If the fluid can leak from the chamber 13 and/or 14, the pressure in the respective chamber(s) sinks and the corresponding shutoff valve 117 or 118 opens because the actual pressure (signal I1 or I2) of fluid (as determined by the respective gauge 59, 60) drops below the threshold value denoted by the signal G1 or G2. The pressure regulating valve 52 or 53 also opens and admits into the respective chamber (13 or 14) additional fluid to compensate for leakage and to reestablish the selected pressure (signal G1 or G2). As mentioned above, the pressure at the outlet of each of the valves 52, 53 matches the pressure which is denoted by the respective threshold signal G1 or G2. The valve 52 or 53 closes automatically when the pressure of fluid in the respective chamber 13 or 14 reassumes the desired value (i.e., when the intensity of the signal I1 or I2 again matches or exceeds the intensity of the respective threshold or reference signal G1 or G2).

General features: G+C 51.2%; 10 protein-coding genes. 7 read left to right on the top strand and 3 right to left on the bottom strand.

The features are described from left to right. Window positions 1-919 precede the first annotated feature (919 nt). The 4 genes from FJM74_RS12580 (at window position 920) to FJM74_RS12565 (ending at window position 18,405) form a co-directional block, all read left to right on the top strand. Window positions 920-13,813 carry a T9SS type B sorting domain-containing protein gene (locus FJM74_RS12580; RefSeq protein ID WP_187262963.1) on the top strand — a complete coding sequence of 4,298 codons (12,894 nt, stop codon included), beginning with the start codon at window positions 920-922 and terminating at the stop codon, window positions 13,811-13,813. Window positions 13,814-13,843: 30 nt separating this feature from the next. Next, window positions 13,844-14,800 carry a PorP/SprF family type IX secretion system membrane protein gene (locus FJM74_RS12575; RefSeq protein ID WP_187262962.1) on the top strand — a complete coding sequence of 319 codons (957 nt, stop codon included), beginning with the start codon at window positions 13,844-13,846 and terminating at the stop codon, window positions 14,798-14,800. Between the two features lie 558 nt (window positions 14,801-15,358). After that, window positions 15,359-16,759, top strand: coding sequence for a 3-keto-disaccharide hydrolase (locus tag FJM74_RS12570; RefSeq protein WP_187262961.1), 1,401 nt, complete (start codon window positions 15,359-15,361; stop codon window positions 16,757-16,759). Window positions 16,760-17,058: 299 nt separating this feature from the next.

The initial operating pressures in the chambers 13 and 14 are ascertained by the gauges 59 and 60 which then transmit threshold signals G1 and G2 to the respective circuits 55, 56 as well as to the respective valves 52, 53. Alternatively, the initial operating pressures in the chambers 13, 14 can be calculated or ascertained by separate pressure monitoring means which generate and transmit the respective threshold or reference signals G1 and G2.
The chambers 13 and 14 are filled with hydraulic fluid prior to adjustment of the primary supporting elements 6, i.e., before such supporting elements are biased against the internal surface of the shell 2. As mentioned above, the pressures which are then necessary to change the positions of the rings 8 relative to the carrier 3 are relatively low. However, it is also within the purview of the invention to fill the chambers 13 and 14 with a highly pressurized fluid after an adjustment of the supporting elements 6 or simultaneously with such adjustment. The pressure regulating valves 52 and 53 are then set to maintain the fluid at their outlets at a higher (and, if necessary, at a much higher) pressure. The pressures which are denoted by the signals G1 and G2 then correspond exactly to the filling pressures.